Personas are not one size fits all. What I mean by that is that you can’t just create a set of general user archetypes to represent customers without first deciding what the personas are for and what their scope of influence should be.
What often happens in practice is that somebody, a stakeholder, a client, a product manager or an account manager will ask a UX practitioner to create personas without giving them any direction about the purpose or goal behind them. To those who aren’t well versed in how personas are created and how they influence work. This seems like a great idea. You’ll end up with one overarching set of personas that can be used for any project going forward. This seems fantastic because first of all, you get the most bang for your buck and secondly, your customers and users should be the same for any project you might undertake in the future. So the same persona should be relevant for everything, right? Well, unfortunately, it doesn’t quite work like that. Personas can have broad or narrow scope, and the scope of the personas influences the data that will be in them. Think of a financial company, for example. Let’s say this company has multiple lines of business, retirement savings, banking and mutual fund investing. The company could have persona’s with broad scope, where they have one set of personas that represents the entire company’s customers across various business units. These personas are broad in scope because they influence a wide array of contexts, as in multiple areas of the business, with dozens of products and projects. On the other hand, they could also have personas with more narrow scope. So perhaps they create a set of personas to guide the redesign of a single product within a single line of business. So, for example, a mobile application for their banking business, these personas would have narrow focus because they would influence one project for one line of business. Now this is all important, but determining the scope for your persona should be based on an even more important question. The first question you should ask yourself is what are these personas for or what do I need them to help me do? After you’ve answered this question, then you can determine what the appropriate scope is for your personas. The reason is because scope impacts the richness of the insights in your resulting personas. So you’ll also need to understand the trade offs of creating both broad and narrow scope personas and how that influences their usefulness. Let’s look at the trade in detail. The broader the scope of the personas, the shallower the data supporting those personas. And on the other end of the spectrum, the more narrow the scope, the more rich the personas will be and actionable data needed for decision making. Within that targeted scope, success depends on matching the scope to the goal of your personas.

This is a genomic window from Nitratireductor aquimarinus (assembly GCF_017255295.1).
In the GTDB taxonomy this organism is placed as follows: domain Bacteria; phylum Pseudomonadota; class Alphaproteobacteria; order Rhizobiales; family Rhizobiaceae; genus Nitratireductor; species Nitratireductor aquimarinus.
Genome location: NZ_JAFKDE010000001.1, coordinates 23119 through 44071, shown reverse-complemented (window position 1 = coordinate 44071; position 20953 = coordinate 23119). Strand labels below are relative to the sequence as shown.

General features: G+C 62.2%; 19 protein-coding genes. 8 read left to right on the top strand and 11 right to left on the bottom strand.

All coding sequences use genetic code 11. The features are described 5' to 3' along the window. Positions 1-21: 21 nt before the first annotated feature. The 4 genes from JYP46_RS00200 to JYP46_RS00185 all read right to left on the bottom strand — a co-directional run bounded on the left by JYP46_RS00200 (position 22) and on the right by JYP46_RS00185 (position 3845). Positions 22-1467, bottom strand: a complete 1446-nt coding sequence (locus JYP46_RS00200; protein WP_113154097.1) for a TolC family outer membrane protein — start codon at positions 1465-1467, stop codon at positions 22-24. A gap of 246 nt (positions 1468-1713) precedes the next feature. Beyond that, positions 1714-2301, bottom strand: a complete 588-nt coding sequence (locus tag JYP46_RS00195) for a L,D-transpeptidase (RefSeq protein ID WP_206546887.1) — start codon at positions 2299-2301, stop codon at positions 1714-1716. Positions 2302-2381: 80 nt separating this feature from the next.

The reason that broad scope data is more shallow is because it’s really not realistic to find segments of customers with similar motivations, attitudes and behaviors across a broad array of situations and scenarios. People’s behaviors and needs are influenced dramatically by the context of the product or service in question. So sure, you can find similar segments of people across a large array of products and services, but you’ll need to use fewer and more general attributes to describe them. Broad scope personas might include high level data, such as the type of savings vehicles these users might be interested in their disposable income, their ability to save, and their level of existing knowledge about saving money. This type of general data helps you make high level decisions, such as deciding tone of marketing messages or determining the type of educational content needed by these segments. However, because the data is so broad and shallow, it won’t really be useful for targeted decision making within that large scope. So it wouldn’t be effective for designing a mobile banking application, for example.
On the other hand, with a narrow scope, there’s much less context to consider. So this allows you to find themes and users motivations, attitudes and behaviors as they relate directly to the context of the product or project in question. This type of information is what’s useful for making design decisions. So if your goal for the personas is to use them for the design of something specific, you need to have narrow scope personas that are based on that specific context. This way you have rich enough insights about that context to do so. You can’t effectively use large scope personas for that purpose because they won’t have the richness and data you need. So if you’re ever asked to create personas, set yourself up for success, set your stakeholders up for success. Success depends on matching the scope to the goal of your personas. Always ask what your stakeholders goal is. Consult with and educate them to help them understand what type of personas will help them achieve that goal.
Doing this will help you create the right tool for the job as well as ensuring all stake. Holders understand what they’re getting and not getting in return.